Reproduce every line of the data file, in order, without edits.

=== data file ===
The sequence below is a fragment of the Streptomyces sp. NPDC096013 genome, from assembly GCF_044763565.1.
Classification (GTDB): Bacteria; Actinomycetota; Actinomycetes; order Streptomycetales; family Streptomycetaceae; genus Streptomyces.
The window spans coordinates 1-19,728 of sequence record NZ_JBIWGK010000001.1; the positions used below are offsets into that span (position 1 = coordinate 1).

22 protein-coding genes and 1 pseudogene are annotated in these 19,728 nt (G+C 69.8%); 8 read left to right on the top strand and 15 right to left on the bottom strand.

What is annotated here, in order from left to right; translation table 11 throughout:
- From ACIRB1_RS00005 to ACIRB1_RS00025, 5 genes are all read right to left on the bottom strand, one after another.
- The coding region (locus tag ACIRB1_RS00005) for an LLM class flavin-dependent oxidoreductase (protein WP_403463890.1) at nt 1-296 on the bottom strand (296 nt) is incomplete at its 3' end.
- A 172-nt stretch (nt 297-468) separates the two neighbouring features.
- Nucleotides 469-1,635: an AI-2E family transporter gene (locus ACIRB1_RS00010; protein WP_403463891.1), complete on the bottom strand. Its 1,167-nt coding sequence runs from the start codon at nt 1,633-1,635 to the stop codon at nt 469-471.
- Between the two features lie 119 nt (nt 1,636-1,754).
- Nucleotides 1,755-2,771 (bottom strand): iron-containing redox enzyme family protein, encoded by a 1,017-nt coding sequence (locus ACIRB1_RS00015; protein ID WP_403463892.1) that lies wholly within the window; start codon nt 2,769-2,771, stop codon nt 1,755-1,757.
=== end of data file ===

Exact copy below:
The sequence below is a fragment of the Streptomyces sp. NPDC096013 genome, from assembly GCF_044763565.1.
Classification (GTDB): Bacteria; Actinomycetota; Actinomycetes; order Streptomycetales; family Streptomycetaceae; genus Streptomyces.
The window spans coordinates 1-19,728 of sequence record NZ_JBIWGK010000001.1; the positions used below are offsets into that span (position 1 = coordinate 1).

22 protein-coding genes and 1 pseudogene are annotated in these 19,728 nt (G+C 69.8%); 8 read left to right on the top strand and 15 right to left on the bottom strand.

What is annotated here, in order from left to right; translation table 11 throughout:
- From ACIRB1_RS00005 to ACIRB1_RS00025, 5 genes are all read right to left on the bottom strand, one after another.
- The coding region (locus tag ACIRB1_RS00005) for an LLM class flavin-dependent oxidoreductase (protein WP_403463890.1) at nt 1-296 on the bottom strand (296 nt) is incomplete at its 3' end.
- A 172-nt stretch (nt 297-468) separates the two neighbouring features.
- Nucleotides 469-1,635: an AI-2E family transporter gene (locus ACIRB1_RS00010; protein WP_403463891.1), complete on the bottom strand. Its 1,167-nt coding sequence runs from the start codon at nt 1,633-1,635 to the stop codon at nt 469-471.
- Between the two features lie 119 nt (nt 1,636-1,754).
- Nucleotides 1,755-2,771 (bottom strand): iron-containing redox enzyme family protein, encoded by a 1,017-nt coding sequence (locus ACIRB1_RS00015; protein ID WP_403463892.1) that lies wholly within the window; start codon nt 2,769-2,771, stop codon nt 1,755-1,757.